|By Tony Russell|
Ambrose Bierce must be banging his brow against his coffin lid. The brazen cynicism of the Bush administration has driven language to depths only Bierce and Orwell have plumbed. And Bierce lies trapped in the dark, unable to pen new entries for his "Devil's Dictionary."
Out of sympathy for his plight, I have taken on the task of recording new meanings for old words, as used by the current administration. Although my notes cover the full range of the administration's activities, today's definitions are drawn only from its pronouncements on Iraq. With the following basic lexicon, the average reader should be able to translate almost all of the speeches on Iraq delivered by Mr. Bush, Mr. Chaney, Mr. Rumsfeld, and Ms. Rice.
Liberation - an unprovoked attack on a weaker state
Liberated - occupied by hostile forces
Freedom - an economic model imposed by force
Terrorist - anyone opposing the current administration
Link - the absence of any connection
Weapons of mass destruction - figments of our imagination
Cruel dictator - a discarded partner whose atrocities we supported or ignored
Threat - opportunity
Coalition - the U.S. and Britain
Sacrifice - a loss incurred by someone other than the speaker
Iraqi self government - a puppet regime installed by the occupying power
Take a standard administration speech such as the following -
"Saddam Hussein is a cruel dictator who committed atrocities against his own
people. His possession of weapons of mass destruction poses an immediate threat to the security of his neighbors and to the United States. He has links with Al Qaeda and terrorist organizations around the globe. The coalition of the willing is determined to liberate Iraq, thus enabling the Iraqi people to enjoy freedom and democracy, and to rid the world of the threat of terrorism."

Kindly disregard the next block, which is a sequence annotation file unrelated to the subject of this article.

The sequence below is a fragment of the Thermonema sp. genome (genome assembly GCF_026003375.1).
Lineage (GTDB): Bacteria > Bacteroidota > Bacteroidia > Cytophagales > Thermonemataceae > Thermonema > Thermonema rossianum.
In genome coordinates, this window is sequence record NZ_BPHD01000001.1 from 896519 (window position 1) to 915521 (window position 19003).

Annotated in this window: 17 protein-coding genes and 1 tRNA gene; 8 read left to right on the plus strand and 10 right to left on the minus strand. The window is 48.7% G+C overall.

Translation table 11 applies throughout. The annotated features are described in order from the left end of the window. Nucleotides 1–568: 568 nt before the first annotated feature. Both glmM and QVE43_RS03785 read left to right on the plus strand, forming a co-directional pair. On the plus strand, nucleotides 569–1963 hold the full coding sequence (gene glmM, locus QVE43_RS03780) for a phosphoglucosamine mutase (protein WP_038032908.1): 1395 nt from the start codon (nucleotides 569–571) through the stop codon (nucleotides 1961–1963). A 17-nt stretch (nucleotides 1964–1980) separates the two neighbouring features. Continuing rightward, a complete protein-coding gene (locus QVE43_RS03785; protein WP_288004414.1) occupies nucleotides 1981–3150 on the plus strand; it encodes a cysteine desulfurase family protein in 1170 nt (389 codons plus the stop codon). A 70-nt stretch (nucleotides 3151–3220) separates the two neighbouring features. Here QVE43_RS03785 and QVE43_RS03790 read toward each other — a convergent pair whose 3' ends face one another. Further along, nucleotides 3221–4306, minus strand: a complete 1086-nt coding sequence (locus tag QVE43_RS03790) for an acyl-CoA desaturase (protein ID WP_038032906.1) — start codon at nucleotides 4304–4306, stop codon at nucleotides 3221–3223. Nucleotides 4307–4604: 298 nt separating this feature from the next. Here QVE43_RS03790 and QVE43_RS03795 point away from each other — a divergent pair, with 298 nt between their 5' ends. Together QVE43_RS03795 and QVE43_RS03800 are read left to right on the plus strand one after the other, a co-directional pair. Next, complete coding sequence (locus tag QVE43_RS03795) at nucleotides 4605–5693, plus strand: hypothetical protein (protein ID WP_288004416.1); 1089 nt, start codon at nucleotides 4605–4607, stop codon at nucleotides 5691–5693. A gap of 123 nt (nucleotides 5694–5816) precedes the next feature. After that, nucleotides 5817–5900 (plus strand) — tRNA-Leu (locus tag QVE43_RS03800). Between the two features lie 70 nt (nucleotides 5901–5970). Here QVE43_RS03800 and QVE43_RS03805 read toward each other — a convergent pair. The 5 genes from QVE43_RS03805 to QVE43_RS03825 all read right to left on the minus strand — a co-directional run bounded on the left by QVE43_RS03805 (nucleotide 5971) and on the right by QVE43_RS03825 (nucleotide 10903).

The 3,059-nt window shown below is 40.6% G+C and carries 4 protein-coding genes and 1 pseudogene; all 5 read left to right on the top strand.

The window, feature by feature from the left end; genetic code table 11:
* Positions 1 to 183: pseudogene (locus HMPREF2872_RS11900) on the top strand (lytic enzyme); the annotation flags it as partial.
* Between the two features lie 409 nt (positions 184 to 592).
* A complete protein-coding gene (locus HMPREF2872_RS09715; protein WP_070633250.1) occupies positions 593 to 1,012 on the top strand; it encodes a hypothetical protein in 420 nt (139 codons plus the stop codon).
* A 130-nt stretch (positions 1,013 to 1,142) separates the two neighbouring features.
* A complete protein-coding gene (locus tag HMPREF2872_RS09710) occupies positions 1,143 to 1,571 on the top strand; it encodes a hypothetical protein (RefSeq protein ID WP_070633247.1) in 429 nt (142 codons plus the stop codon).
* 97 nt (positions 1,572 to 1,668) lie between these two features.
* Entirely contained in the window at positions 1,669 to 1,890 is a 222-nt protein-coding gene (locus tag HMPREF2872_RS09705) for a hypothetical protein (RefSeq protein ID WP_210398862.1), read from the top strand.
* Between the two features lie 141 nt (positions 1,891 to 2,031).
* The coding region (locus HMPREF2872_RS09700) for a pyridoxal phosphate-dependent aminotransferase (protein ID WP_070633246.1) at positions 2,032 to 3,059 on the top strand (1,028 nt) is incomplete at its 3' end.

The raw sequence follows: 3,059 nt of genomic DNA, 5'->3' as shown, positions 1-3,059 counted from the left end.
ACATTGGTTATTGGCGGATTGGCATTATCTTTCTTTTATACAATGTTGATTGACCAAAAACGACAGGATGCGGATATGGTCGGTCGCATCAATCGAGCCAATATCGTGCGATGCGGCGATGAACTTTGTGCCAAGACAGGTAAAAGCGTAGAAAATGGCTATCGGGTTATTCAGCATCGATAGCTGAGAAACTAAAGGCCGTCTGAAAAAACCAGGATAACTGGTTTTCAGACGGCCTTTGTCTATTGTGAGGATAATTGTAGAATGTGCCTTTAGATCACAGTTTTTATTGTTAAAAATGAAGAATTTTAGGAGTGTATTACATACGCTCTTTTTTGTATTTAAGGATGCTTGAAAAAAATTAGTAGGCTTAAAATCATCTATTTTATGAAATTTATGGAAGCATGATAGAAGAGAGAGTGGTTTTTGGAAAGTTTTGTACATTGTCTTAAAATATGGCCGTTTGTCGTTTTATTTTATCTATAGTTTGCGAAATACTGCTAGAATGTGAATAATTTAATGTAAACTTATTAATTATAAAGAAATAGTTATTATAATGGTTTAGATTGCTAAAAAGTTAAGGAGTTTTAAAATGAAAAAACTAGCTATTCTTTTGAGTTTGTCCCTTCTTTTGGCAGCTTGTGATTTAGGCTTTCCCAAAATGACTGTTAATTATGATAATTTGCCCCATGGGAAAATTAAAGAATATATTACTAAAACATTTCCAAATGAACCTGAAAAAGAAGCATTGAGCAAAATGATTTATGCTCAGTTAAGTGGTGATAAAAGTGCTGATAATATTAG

A free translation, using the above lexicon, goes something like this -
"Saddam Hussein is a former client who is no longer useful to us. While it is true that we sold him chemical and biological weapons to use against Iran and the Kurds, we want to gloss over that fact and concentrate on how frightening such weapons are. Those weapons we sold him have all deteriorated or been destroyed now, but we wish to pretend they still exist, in order to justify an invasion. Hussein's secular regime is despised by the religious fanatics of Al Qaeda, but we intend to suggest a connection between him and the attacks of September 11 as an additional pretext for our unjustified attack on a sovereign state. The U.S. and Britain are determined to plunder this oil-rich nation and install a puppet government which will okay the privatization of Iraq's oil industry and the permanent basing of U.S. troops."
After a little practice with the lexicon, almost anyone can convert administration doublespeak into something close to reality. Rest easy, Mr. Bierce.